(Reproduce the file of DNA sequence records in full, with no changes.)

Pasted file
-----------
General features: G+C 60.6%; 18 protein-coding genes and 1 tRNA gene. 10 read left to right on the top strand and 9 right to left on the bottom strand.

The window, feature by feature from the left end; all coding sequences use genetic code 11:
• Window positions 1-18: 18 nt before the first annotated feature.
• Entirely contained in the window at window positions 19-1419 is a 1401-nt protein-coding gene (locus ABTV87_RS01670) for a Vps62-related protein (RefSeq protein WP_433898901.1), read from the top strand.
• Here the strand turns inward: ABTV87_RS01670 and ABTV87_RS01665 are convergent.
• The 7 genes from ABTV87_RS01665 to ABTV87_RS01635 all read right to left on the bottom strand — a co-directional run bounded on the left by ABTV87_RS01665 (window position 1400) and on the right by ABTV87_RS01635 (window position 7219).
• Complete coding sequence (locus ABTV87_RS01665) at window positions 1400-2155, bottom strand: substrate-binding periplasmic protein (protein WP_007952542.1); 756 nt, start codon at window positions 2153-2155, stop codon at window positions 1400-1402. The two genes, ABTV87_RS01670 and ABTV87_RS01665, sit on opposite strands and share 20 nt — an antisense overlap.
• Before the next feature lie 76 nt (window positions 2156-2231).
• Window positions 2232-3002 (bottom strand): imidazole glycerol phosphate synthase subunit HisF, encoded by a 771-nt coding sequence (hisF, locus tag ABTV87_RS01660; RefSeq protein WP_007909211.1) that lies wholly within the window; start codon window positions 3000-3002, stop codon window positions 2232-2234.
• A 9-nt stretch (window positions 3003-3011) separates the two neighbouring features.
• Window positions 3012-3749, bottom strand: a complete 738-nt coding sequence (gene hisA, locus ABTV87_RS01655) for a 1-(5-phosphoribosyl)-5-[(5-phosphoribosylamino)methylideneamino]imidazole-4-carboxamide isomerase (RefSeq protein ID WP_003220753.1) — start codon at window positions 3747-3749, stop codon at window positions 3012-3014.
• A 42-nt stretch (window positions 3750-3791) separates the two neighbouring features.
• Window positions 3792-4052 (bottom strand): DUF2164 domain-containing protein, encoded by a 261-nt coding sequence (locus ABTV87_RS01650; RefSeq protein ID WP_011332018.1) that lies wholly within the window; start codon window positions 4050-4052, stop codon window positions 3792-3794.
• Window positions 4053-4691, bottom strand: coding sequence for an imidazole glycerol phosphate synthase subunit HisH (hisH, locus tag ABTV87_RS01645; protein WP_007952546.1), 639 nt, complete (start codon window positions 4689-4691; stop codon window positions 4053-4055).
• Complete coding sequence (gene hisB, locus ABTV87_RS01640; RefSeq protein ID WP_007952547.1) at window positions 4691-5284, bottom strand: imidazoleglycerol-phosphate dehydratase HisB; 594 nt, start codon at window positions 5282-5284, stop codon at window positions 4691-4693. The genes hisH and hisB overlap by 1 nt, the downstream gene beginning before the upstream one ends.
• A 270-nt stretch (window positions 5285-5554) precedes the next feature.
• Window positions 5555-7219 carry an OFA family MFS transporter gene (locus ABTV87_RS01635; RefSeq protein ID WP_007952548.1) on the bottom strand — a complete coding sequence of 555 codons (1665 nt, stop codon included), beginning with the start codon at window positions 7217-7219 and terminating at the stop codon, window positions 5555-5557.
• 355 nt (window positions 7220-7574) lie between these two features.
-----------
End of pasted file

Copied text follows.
General features: G+C 60.6%; 18 protein-coding genes and 1 tRNA gene. 10 read left to right on the top strand and 9 right to left on the bottom strand.

The window, feature by feature from the left end; all coding sequences use genetic code 11:
• Window positions 1-18: 18 nt before the first annotated feature.
• Entirely contained in the window at window positions 19-1419 is a 1401-nt protein-coding gene (locus ABTV87_RS01670) for a Vps62-related protein (RefSeq protein WP_433898901.1), read from the top strand.
• Here the strand turns inward: ABTV87_RS01670 and ABTV87_RS01665 are convergent.
• The 7 genes from ABTV87_RS01665 to ABTV87_RS01635 all read right to left on the bottom strand — a co-directional run bounded on the left by ABTV87_RS01665 (window position 1400) and on the right by ABTV87_RS01635 (window position 7219).
• Complete coding sequence (locus ABTV87_RS01665) at window positions 1400-2155, bottom strand: substrate-binding periplasmic protein (protein WP_007952542.1); 756 nt, start codon at window positions 2153-2155, stop codon at window positions 1400-1402. The two genes, ABTV87_RS01670 and ABTV87_RS01665, sit on opposite strands and share 20 nt — an antisense overlap.
• Before the next feature lie 76 nt (window positions 2156-2231).
• Window positions 2232-3002 (bottom strand): imidazole glycerol phosphate synthase subunit HisF, encoded by a 771-nt coding sequence (hisF, locus tag ABTV87_RS01660; RefSeq protein WP_007909211.1) that lies wholly within the window; start codon window positions 3000-3002, stop codon window positions 2232-2234.
• A 9-nt stretch (window positions 3003-3011) separates the two neighbouring features.
• Window positions 3012-3749, bottom strand: a complete 738-nt coding sequence (gene hisA, locus ABTV87_RS01655) for a 1-(5-phosphoribosyl)-5-[(5-phosphoribosylamino)methylideneamino]imidazole-4-carboxamide isomerase (RefSeq protein ID WP_003220753.1) — start codon at window positions 3747-3749, stop codon at window positions 3012-3014.
• A 42-nt stretch (window positions 3750-3791) separates the two neighbouring features.
• Window positions 3792-4052 (bottom strand): DUF2164 domain-containing protein, encoded by a 261-nt coding sequence (locus ABTV87_RS01650; RefSeq protein ID WP_011332018.1) that lies wholly within the window; start codon window positions 4050-4052, stop codon window positions 3792-3794.
• Window positions 4053-4691, bottom strand: coding sequence for an imidazole glycerol phosphate synthase subunit HisH (hisH, locus tag ABTV87_RS01645; protein WP_007952546.1), 639 nt, complete (start codon window positions 4689-4691; stop codon window positions 4053-4055).
• Complete coding sequence (gene hisB, locus ABTV87_RS01640; RefSeq protein ID WP_007952547.1) at window positions 4691-5284, bottom strand: imidazoleglycerol-phosphate dehydratase HisB; 594 nt, start codon at window positions 5282-5284, stop codon at window positions 4691-4693. The genes hisH and hisB overlap by 1 nt, the downstream gene beginning before the upstream one ends.
• A 270-nt stretch (window positions 5285-5554) precedes the next feature.
• Window positions 5555-7219 carry an OFA family MFS transporter gene (locus ABTV87_RS01635; RefSeq protein ID WP_007952548.1) on the bottom strand — a complete coding sequence of 555 codons (1665 nt, stop codon included), beginning with the start codon at window positions 7217-7219 and terminating at the stop codon, window positions 5555-5557.
• 355 nt (window positions 7220-7574) lie between these two features.